'They were both freaking out. This has happened before resulting in DS1 refusing to go upstairs by himself and DS2 starting to come into our room at night after having nightmares.'

These particular children have shown you that it's no ok for them. Unless your DH thinks that was you projecting.

StepAwayFromTheEcclesCakes Sat 16-Feb-13 15:47:31

DomesticCEO I agree when mine were that age they were happy enjoying Disney films and some of them have their moments.

StuntNun Sat 16-Feb-13 16:47:06

Horatio unfortunately it was the extended edition on Bluray. My DH is a big fan of the LOTR books so of course he was delighted when the films came out so I understand that he wants to share that interest with the kids. But he has also shown them Batman Begins which isn't really suitable either.

Part of the problem here is that my mum wouldn't let me watch Jaws (DH's favourite film) as a child and I didn't see it until he showed it to me when I was 19 so in his opinion I was deprived of a great film by strict parents. But in fact my parents were reasonable relaxed about the ratings and judged each film on it's own merits so I would have watched something like A Fish Called Wanda or Trading Places before I was 15 but they wouldn't have let me watch horror movies such as Nightmare on Elm Street until I was 18 or thereabouts.

DomesticCEO Sat 16-Feb-13 18:06:30

Horatio, genuine question - why on earth do you feel the need to show LOTR to a 4 yr old???

StepAway, yep my kids enjoy Pixar, Disney, etc. and even those we're sometimes not keen on!

DomesticCEO Sat 16-Feb-13 18:08:30

But Stunt, you watched it as an adult - no deprivation at all! All these films will be there for our kids to watch when older so what's the rush?

PretzelTime Sat 16-Feb-13 18:14:47

Stuntnun I think your Dh has some really weird opinions. That's like saying, if your 6 yo hasn't read War and Peace then you're depriving him of a great classic. Children have children's movies for a reason - then they can grow up and enjoy grown up movies when they're mature enough to handle/understand them.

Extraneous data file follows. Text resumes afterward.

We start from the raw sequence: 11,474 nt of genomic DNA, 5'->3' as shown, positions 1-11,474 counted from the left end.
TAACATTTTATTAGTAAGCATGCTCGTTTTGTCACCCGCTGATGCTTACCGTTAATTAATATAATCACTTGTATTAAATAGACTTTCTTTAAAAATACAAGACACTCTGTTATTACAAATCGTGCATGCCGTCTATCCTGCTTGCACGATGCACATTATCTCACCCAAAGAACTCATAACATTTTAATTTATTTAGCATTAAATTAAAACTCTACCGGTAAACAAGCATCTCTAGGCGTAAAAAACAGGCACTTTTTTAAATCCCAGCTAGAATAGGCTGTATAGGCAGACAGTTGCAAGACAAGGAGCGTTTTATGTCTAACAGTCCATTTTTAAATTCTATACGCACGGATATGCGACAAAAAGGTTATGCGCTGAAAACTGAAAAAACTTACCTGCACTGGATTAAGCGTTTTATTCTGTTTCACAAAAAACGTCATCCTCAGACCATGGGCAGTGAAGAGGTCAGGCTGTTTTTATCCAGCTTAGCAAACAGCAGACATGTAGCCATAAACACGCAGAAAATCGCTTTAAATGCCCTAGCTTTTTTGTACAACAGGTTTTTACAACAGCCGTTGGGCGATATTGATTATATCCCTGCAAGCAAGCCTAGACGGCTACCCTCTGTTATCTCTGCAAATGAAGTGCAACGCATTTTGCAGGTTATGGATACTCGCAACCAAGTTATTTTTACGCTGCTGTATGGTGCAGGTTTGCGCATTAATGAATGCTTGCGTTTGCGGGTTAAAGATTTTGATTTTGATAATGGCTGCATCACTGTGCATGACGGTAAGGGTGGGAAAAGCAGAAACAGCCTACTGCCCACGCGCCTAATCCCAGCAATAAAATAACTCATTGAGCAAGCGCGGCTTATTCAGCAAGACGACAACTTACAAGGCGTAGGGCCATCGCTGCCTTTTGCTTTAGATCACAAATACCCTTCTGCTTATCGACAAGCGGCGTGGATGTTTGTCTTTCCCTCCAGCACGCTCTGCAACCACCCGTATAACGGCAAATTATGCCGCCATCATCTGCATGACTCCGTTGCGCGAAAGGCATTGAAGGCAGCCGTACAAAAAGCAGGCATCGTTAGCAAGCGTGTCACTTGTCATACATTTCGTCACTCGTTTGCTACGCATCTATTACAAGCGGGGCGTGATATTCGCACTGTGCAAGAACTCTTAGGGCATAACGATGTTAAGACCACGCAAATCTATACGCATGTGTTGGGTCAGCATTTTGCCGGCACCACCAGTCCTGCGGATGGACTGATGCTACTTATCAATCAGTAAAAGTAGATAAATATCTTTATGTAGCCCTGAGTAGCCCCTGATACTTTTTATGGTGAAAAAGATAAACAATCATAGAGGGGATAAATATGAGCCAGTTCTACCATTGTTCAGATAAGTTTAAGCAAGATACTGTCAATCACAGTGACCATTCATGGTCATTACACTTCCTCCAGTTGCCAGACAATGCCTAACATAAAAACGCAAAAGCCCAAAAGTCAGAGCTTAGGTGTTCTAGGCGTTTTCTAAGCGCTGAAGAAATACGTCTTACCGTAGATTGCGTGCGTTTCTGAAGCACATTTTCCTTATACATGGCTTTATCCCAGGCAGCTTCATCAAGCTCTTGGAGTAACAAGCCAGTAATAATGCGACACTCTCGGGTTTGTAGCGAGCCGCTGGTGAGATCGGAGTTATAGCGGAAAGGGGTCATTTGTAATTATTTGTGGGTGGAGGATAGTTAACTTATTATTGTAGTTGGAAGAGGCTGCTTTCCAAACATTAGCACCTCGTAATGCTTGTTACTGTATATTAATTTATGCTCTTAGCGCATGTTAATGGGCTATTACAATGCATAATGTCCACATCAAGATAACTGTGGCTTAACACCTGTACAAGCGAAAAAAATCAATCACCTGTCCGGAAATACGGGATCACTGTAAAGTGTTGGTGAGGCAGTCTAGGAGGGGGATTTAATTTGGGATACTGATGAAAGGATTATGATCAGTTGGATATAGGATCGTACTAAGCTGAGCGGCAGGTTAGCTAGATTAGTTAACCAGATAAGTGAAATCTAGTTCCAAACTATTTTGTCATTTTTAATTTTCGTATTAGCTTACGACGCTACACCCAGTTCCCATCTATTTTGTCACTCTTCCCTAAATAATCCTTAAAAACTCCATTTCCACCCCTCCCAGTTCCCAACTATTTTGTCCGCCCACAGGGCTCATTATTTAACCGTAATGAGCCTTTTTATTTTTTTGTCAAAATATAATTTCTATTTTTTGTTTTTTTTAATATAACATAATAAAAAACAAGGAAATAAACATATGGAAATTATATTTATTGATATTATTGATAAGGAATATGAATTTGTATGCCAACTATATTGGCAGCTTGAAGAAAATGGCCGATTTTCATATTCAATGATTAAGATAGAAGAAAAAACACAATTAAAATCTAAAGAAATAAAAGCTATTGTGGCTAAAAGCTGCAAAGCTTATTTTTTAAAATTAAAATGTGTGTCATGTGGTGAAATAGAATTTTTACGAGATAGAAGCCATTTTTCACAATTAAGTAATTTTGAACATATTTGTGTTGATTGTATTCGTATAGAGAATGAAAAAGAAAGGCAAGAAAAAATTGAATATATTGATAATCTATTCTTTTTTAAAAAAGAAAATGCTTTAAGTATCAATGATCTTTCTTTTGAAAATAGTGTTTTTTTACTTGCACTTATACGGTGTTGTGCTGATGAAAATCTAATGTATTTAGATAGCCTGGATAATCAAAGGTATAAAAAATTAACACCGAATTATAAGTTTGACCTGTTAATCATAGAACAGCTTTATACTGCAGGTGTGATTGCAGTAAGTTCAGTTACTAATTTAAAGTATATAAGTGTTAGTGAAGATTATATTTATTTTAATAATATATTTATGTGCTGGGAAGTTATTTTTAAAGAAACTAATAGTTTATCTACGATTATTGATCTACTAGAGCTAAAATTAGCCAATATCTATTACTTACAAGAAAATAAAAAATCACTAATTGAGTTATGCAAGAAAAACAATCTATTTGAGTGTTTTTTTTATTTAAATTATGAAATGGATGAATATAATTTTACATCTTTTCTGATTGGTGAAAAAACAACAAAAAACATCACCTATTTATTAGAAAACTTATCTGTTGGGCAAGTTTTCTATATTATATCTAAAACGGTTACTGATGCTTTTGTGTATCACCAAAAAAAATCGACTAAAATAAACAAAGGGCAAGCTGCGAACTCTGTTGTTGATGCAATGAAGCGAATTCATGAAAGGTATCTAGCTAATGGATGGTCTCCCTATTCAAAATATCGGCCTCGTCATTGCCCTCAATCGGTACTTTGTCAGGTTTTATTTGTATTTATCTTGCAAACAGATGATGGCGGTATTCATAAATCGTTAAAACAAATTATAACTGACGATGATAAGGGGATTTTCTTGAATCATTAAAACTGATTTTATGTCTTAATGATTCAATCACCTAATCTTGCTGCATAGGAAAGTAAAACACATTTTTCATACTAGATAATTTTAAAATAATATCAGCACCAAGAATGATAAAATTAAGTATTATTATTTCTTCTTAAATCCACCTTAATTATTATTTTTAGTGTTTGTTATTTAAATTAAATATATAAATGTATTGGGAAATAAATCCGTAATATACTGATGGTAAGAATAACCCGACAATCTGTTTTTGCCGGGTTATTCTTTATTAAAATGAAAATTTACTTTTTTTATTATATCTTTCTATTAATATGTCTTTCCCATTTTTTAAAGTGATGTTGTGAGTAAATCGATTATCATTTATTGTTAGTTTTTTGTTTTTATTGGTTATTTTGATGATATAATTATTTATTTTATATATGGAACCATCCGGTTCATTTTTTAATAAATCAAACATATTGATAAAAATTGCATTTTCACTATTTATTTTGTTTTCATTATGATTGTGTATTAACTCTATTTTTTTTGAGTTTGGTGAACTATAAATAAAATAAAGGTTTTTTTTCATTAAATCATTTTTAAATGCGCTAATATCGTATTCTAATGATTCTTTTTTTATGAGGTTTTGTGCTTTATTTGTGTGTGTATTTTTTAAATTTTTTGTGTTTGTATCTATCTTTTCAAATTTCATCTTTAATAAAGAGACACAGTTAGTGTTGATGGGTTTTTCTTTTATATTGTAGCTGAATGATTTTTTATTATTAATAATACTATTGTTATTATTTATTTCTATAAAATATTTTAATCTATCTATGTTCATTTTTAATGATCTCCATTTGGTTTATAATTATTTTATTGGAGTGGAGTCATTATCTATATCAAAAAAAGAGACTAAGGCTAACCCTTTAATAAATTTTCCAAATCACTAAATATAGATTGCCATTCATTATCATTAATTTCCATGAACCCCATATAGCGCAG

EndoplasmicReticulum Sat 16-Feb-13 19:01:33

My six year old watched this at Christmas - but with us, so he could hide if necessary. Actually he was fine, really enjoyed it.

My eight year old, on the other hand, did not enjoy it at all so went to do something else instead.

I think what I'm trying to say with this is that it depends on the child, rather than the age.

Cakecrumbsinmybra Sat 16-Feb-13 19:11:14

I watched this again recently and there is some really disturbing images! I would be horrified if DS1 watched it (he's 6). I can only imagine the fall out as he is v sensitive and has not long progressed from cbeebies to films like Toy Story! And he's quite a mature, sensible little boy, not babyish.

It's rated 12 for a reason. Your DH is, indeed, a knobber and I would be so angry. Aside from ignoring the basic guidelines (6 is quite a long way from 12!), he's completely ignored the fact that films have affected your DC in the past and hasn't thought about their well being at all.

There is all the time in the world to watch scary shit on TV - it doesn't need to be when they are 6 and 10. YANBU.

Cakecrumbsinmybra Sat 16-Feb-13 19:13:51

we fast forward the "scary" bits